Exactly what happened at the heart of their defence in those three second-half minutes will be debated by Wales and their fans long after Euro 2016 is done and dusted but while it ended a great story, another began. This will be Portugal’s first final since 2004 when their golden generation faced a Greek crisis at home they couldn’t overcome.
Reduced to tears, Cristiano Ronaldo was 19 then. On Thursday (India time), he hand-held Portugal to the Euro 2016 final with a performance worthy of a man who has won three Ballon d’ Or titles. Barring those goals in the second half against Hungary, also in Lyon, that ensured Portugal would survive the group stages, Ronaldo hadn’t had a great tournament. By his standards, it wasn’t even an ordinary tournament.
After 36 games in the Spanish League and 12 in the Champions League, having scored 51 goals in all competitions for Real Madrid, Ronaldo, it was said, was tired. That every Portugal game seemed drabber than the last fuelled such a notion. They had failed to win a game in regulation time before this 2-0 win in the semifinal.
What a time, therefore, to set the record straight! From a 10th minute penalty he could have got, a 63rd minute free-kick from which he nearly scored, an 85th minute effort where he rounded the goalie but hit the side-netting to a 90th minute header he couldn’t keep on target, Ronaldo, with one goal and an assist, was Portugal’s heartbeat. That’s exactly how he wants it to be.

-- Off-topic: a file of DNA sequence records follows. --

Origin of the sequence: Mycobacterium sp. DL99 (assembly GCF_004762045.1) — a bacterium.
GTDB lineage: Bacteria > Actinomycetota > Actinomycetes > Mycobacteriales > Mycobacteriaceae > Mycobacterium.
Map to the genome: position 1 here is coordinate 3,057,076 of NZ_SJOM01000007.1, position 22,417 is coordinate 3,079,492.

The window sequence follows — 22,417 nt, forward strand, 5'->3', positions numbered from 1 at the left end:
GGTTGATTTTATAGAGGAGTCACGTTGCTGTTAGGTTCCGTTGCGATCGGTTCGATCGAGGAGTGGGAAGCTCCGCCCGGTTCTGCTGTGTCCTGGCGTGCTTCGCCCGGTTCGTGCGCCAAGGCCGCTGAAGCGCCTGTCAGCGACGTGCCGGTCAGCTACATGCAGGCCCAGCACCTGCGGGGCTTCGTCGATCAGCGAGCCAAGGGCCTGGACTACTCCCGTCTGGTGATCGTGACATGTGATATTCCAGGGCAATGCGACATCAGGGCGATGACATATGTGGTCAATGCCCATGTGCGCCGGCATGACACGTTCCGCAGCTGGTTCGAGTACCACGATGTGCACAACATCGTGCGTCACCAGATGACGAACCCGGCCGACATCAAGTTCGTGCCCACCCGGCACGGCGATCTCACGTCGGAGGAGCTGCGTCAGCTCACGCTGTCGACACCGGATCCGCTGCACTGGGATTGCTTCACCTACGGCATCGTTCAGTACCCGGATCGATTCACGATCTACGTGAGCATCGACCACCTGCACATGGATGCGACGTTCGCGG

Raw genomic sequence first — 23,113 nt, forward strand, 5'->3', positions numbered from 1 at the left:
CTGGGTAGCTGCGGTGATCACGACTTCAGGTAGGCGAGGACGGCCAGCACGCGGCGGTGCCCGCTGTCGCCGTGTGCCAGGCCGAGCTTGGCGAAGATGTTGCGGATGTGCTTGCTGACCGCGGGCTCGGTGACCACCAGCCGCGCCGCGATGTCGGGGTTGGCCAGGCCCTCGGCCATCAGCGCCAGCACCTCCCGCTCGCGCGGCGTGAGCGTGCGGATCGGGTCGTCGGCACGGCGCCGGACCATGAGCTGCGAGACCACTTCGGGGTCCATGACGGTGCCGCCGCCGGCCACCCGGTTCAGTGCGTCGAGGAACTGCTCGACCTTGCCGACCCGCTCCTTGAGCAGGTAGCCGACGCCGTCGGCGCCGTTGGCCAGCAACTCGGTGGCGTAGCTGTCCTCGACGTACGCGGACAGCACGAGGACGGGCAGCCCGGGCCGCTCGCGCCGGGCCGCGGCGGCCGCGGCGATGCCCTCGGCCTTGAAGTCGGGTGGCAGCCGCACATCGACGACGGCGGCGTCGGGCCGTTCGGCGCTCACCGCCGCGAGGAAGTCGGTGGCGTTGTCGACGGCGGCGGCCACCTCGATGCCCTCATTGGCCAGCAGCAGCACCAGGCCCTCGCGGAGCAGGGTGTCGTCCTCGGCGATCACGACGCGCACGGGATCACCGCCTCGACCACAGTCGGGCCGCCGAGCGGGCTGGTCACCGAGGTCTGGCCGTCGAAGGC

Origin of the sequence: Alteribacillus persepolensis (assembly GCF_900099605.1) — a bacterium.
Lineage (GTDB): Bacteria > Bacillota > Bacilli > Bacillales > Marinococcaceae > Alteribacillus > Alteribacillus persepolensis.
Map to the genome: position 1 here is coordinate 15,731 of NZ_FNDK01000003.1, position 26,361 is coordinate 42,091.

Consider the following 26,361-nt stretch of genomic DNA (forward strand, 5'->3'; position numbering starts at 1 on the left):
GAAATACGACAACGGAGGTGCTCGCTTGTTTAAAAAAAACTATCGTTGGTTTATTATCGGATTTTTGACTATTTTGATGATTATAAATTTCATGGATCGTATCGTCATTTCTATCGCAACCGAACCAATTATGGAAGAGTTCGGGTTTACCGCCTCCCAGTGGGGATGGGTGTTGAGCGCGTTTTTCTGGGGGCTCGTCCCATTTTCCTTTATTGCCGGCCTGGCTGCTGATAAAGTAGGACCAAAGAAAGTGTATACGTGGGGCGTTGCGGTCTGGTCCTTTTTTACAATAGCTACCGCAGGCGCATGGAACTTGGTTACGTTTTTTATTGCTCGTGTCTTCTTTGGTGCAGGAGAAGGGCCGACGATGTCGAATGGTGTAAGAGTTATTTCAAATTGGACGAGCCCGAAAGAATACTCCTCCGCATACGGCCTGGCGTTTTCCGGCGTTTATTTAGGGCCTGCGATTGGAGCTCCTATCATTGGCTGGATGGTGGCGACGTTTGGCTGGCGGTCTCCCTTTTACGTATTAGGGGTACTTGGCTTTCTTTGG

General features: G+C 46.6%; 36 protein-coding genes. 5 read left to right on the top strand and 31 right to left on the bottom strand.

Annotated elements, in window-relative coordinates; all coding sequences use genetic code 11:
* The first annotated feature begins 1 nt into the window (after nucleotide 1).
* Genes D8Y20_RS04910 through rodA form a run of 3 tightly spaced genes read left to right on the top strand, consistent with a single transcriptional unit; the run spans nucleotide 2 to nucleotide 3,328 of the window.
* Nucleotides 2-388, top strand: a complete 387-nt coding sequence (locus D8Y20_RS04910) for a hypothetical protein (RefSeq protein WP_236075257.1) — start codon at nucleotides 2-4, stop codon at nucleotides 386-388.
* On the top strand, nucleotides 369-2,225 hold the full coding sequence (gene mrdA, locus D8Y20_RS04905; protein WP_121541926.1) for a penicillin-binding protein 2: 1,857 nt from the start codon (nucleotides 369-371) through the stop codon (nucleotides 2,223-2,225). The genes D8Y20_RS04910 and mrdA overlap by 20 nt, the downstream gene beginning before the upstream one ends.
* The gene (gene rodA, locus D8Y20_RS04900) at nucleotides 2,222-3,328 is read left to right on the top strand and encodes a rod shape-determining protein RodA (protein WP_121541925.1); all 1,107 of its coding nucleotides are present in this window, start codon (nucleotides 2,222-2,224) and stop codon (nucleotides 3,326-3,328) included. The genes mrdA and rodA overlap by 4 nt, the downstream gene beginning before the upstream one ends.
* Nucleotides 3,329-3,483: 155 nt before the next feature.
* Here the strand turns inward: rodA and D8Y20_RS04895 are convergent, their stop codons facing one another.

Portugal’s best chance of the first half came when Ronaldo released Joao Mario who could have passed to Nani moving in instead of going solo. They ended a scrappy first half with Ronaldo’s header going off target. And then between the 50th and the 53rd, minutes, the battle was lost and won.
Baring the arm around his neck that could have yielded a penalty, James Collins, putting in a shift because Ben Davies was suspended, had stood the Ronaldo test in the first half. But when Portugal took a corner-kick short and Raphael Guerreiro swung it in, Wales’ defence lost shape. Collins didn’t time his jump, in fact he didn’t jump at all, and it was left to Neil Taylor, the short wing back, to rein in Ronaldo after James Chester had failed to do that. Ronaldo soared and connected so powerfully that the header seemed like a shot into the top corner.
That helped him equal Michel Platini’s record of nine goals in the European championships finals, adding another feather to an already storied campaign now in its fourth and perhaps final edition. Ronaldo has scored in all of them and no one has played 20 games in the championship.
According to the football statistics website Opta, nine of Ronaldo’s 11 goals in major tournaments have come in the second half.
Three minutes later, Wales left Nani unmarked in their inner defence and the striker managed to deflect Ronaldo’s shot into the goal.
Wales never had the arsenal to keep Portugal at bay but till the goals, they had hung in there and, for a part in the first half, also matched their opponents. Gareth Bale couldn’t keep a well worked out corner-kick routine in the first half on target and had a solo effort on the break that ended with a shot to the goalie.
Like Ronaldo, he covered a lot of area and made only one touch in the opposition penalty area, according to Opta. Unlike his Real Madrid teammate, he couldn’t make the difference in the second half.
In 2006 after Portugal beat the Netherlands in an ill-tempered World Cup pre-quarterfinal in Nuremberg, Eusebio was seen doing a jig on the sidelines. Then too, Portugal exited in the semifinals, like they did in 1966 when Eusebio was in his pomp. Portugal didn’t win a major tournament in Eusebio’s lifetime but will that change on Monday?